To Survive Lukashenko Willing To Sacrifice His People To The Kremlin – OpEd


It looks like the problems in Belarus will not go away any time soon. But all in all, nothing has really changed. The protesters are protesting, law enforcement and the government are keeping an eye on and detaining them and Lukashenko is still in power running around with an assault rifle, promising constitutional amendments and belittling protesters.

We can also observe some trends that make the situation in Belarus even more complicated –the Belarusian people have split into two camps. The first camp consists of the protesters, while the second camp consists of Lukashenko’s supporters. We still don’t know if these people support him willingly or are forced to do so using threats of some kind of sanctions in case they disobey. Regardless, we can see that the Belarusian people are being divided, and this means that there’s the possibility of a conflict erupting between both sides. And such a conflict would greatly benefit none other than Lukashenko’s regime.

However, the largest possible changes to the situation in Belarus involve neighboring Russia. If some time ago Russian media outlets remained somewhat neutral, lately the protesters have been portrayed in a much more negative light. Vladimir Putin even announced that Moscow recognizes the legitimacy of the Belarusian presidential election.1 And I already wrote about Russia’s willingness to assist Lukashenko.

But there is something else indicating the Kremlin’s engagement. In February 2020, Lukashenko made an announcement that during talks on Belarus’ further economic integration Russia insisted on uniting both states. “They see integration as Belarus being devoured. That is not integration. That is incorporation. I will never agree to such a thing.”2 But now, information has surfaced suggesting that after a conversation between Lukashenko and Putin “a shared attitude was approved on continuing to strengthen the union between Russia and Belarus and expanding mutually beneficial cooperation in all areas,” and this was stated by the Kremlin.3 It was added the Lukashenko is to visit Moscow in the upcoming weeks to meet Putin.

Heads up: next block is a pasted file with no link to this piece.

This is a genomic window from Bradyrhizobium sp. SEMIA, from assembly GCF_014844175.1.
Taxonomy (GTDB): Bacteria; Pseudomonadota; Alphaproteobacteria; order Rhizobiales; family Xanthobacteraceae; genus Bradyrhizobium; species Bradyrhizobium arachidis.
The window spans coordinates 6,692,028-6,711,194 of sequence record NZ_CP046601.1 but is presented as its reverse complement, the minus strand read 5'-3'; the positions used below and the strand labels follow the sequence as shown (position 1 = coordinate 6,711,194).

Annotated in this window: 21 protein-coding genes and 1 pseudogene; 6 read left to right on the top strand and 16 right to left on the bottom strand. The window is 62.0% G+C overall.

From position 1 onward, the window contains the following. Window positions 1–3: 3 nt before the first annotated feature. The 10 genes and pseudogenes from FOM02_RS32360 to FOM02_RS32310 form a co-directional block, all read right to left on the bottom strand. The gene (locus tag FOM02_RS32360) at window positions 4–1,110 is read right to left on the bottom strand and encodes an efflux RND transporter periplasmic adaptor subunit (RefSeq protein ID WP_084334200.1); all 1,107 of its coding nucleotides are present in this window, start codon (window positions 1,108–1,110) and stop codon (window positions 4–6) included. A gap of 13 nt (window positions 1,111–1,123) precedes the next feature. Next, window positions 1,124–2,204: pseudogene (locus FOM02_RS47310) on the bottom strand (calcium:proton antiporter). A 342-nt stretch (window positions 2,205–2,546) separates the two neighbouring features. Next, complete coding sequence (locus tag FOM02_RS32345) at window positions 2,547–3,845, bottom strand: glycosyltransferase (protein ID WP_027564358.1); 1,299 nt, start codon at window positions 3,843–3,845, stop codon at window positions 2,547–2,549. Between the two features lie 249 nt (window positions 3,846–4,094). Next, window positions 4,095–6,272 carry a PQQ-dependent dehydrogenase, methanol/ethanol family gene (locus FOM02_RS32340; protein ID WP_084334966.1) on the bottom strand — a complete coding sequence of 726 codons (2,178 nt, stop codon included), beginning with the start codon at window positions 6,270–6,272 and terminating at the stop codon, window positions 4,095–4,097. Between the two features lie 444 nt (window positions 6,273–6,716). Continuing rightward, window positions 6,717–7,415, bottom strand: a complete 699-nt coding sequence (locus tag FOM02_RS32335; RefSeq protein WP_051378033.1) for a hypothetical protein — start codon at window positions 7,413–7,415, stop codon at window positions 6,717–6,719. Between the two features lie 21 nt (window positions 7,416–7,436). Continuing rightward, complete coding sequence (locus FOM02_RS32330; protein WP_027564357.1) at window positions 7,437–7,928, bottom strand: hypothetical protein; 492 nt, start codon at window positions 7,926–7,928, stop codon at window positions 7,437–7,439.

All of these changes make me wonder – what is behind all of this? Lukashenko once rejected Putin, denying him the chance to become the leader of the union state. Has Putin forgotten his humiliation? Let’s not be naïve – of course he hasn’t. Does Lukashenko suddenly have something to offer to Putin and are they both on a level playing field? No. Both are unloved by their people, but Putin’s grip on power is solid, while Lukashenko is forced to take up arms and hide from his people behind the backs of law enforcement officers. The economy is at a standstill, and it’s not looking well for the Belarusian banking system.4

This means that Lukashenko doesn’t have anything to offer to Putin, he can only agree to everything Putin wants. In return, Lukashenko won’t be handed over to the Belarusian people and he’ll be able to retire peacefully. The second possibility is that Lukashenko formally remains the president of an independent Belarus (ignoring the fact that he is unrecognized and unloved) and becomes the Kremlin’s puppet. Even if some joint governmental institutions are established, they will undoubtedly only serve the interests of the Kremlin. One of the priorities would be to unite the law enforcement institutions (maybe we can draw parallels with the FSB director visiting Minsk)5 and armed forces of both states in order to “maintain peace”, which according to Lukashenko is now being threatened. Lastly, it is possible that Lukashenko’s constitutional amendments intend “closer” cooperation with Russia. We can be certain that such an issue would be decided by a public vote – both Lukashenko and Putin have huge experience in organizing them.

It seems that Lukashenko understands his tenure as president is approaching its end, so he must do everything to ensure his existence. But he isn’t bothered by the fact that in order to ensure his existence he is selling his people and his country. And the other hero of the story is no different – Putin too has shown he isn’t afraid to use any means necessary to get what he wants.

Zintis Znotins

Zintis Znotiņš is a freelance independent investigative journalist. He has studied politics and journalism at the Latvian University.

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